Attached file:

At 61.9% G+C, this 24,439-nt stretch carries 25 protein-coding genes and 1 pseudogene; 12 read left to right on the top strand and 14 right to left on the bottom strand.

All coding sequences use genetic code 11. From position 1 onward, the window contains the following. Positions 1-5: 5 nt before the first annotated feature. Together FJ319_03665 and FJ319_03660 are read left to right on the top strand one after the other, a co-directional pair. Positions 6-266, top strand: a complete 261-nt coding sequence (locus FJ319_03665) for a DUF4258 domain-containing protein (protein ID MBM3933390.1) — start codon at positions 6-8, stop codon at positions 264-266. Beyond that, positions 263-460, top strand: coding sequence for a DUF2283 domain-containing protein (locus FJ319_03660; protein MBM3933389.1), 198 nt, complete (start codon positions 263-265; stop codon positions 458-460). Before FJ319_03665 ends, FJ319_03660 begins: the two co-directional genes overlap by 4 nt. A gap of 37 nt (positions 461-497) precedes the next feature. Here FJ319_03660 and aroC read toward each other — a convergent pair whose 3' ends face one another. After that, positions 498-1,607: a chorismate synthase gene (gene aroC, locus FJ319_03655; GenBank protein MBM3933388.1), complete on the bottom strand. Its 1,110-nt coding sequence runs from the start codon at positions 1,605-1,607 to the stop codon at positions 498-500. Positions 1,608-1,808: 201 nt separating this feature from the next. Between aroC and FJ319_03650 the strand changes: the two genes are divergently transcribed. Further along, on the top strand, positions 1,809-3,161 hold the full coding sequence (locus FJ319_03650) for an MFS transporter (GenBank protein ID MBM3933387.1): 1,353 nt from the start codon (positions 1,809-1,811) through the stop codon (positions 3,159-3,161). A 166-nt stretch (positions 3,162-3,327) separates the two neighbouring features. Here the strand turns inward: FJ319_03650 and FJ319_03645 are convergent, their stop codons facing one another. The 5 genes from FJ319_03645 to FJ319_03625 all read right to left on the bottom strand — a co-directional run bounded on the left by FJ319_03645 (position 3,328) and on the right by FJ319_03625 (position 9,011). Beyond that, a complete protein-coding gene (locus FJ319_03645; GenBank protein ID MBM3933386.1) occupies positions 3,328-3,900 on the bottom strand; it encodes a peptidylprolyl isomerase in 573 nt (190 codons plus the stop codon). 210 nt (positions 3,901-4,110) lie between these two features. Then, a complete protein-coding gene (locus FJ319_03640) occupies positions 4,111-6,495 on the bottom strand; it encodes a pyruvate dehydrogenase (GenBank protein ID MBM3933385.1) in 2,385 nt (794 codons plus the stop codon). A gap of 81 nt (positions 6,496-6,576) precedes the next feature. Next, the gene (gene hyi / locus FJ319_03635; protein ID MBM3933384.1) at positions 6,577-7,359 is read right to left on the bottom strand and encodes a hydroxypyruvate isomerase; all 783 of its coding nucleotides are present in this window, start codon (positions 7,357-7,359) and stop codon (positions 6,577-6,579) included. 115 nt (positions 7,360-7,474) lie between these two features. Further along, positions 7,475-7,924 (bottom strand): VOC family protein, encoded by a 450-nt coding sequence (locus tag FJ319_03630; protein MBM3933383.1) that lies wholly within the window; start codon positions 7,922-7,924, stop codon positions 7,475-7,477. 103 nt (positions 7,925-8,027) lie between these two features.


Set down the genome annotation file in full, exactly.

At 61.9% G+C, this 24,439-nt stretch carries 25 protein-coding genes and 1 pseudogene; 12 read left to right on the top strand and 14 right to left on the bottom strand.

All coding sequences use genetic code 11. From position 1 onward, the window contains the following. Positions 1-5: 5 nt before the first annotated feature. Together FJ319_03665 and FJ319_03660 are read left to right on the top strand one after the other, a co-directional pair. Positions 6-266, top strand: a complete 261-nt coding sequence (locus FJ319_03665) for a DUF4258 domain-containing protein (protein ID MBM3933390.1) — start codon at positions 6-8, stop codon at positions 264-266. Beyond that, positions 263-460, top strand: coding sequence for a DUF2283 domain-containing protein (locus FJ319_03660; protein MBM3933389.1), 198 nt, complete (start codon positions 263-265; stop codon positions 458-460). Before FJ319_03665 ends, FJ319_03660 begins: the two co-directional genes overlap by 4 nt. A gap of 37 nt (positions 461-497) precedes the next feature. Here FJ319_03660 and aroC read toward each other — a convergent pair whose 3' ends face one another. After that, positions 498-1,607: a chorismate synthase gene (gene aroC, locus FJ319_03655; GenBank protein MBM3933388.1), complete on the bottom strand. Its 1,110-nt coding sequence runs from the start codon at positions 1,605-1,607 to the stop codon at positions 498-500. Positions 1,608-1,808: 201 nt separating this feature from the next. Between aroC and FJ319_03650 the strand changes: the two genes are divergently transcribed. Further along, on the top strand, positions 1,809-3,161 hold the full coding sequence (locus FJ319_03650) for an MFS transporter (GenBank protein ID MBM3933387.1): 1,353 nt from the start codon (positions 1,809-1,811) through the stop codon (positions 3,159-3,161). A 166-nt stretch (positions 3,162-3,327) separates the two neighbouring features. Here the strand turns inward: FJ319_03650 and FJ319_03645 are convergent, their stop codons facing one another. The 5 genes from FJ319_03645 to FJ319_03625 all read right to left on the bottom strand — a co-directional run bounded on the left by FJ319_03645 (position 3,328) and on the right by FJ319_03625 (position 9,011). Beyond that, a complete protein-coding gene (locus FJ319_03645; GenBank protein ID MBM3933386.1) occupies positions 3,328-3,900 on the bottom strand; it encodes a peptidylprolyl isomerase in 573 nt (190 codons plus the stop codon). 210 nt (positions 3,901-4,110) lie between these two features. Then, a complete protein-coding gene (locus FJ319_03640) occupies positions 4,111-6,495 on the bottom strand; it encodes a pyruvate dehydrogenase (GenBank protein ID MBM3933385.1) in 2,385 nt (794 codons plus the stop codon). A gap of 81 nt (positions 6,496-6,576) precedes the next feature. Next, the gene (gene hyi / locus FJ319_03635; protein ID MBM3933384.1) at positions 6,577-7,359 is read right to left on the bottom strand and encodes a hydroxypyruvate isomerase; all 783 of its coding nucleotides are present in this window, start codon (positions 7,357-7,359) and stop codon (positions 6,577-6,579) included. 115 nt (positions 7,360-7,474) lie between these two features. Further along, positions 7,475-7,924 (bottom strand): VOC family protein, encoded by a 450-nt coding sequence (locus tag FJ319_03630; protein MBM3933383.1) that lies wholly within the window; start codon positions 7,922-7,924, stop codon positions 7,475-7,477. 103 nt (positions 7,925-8,027) lie between these two features.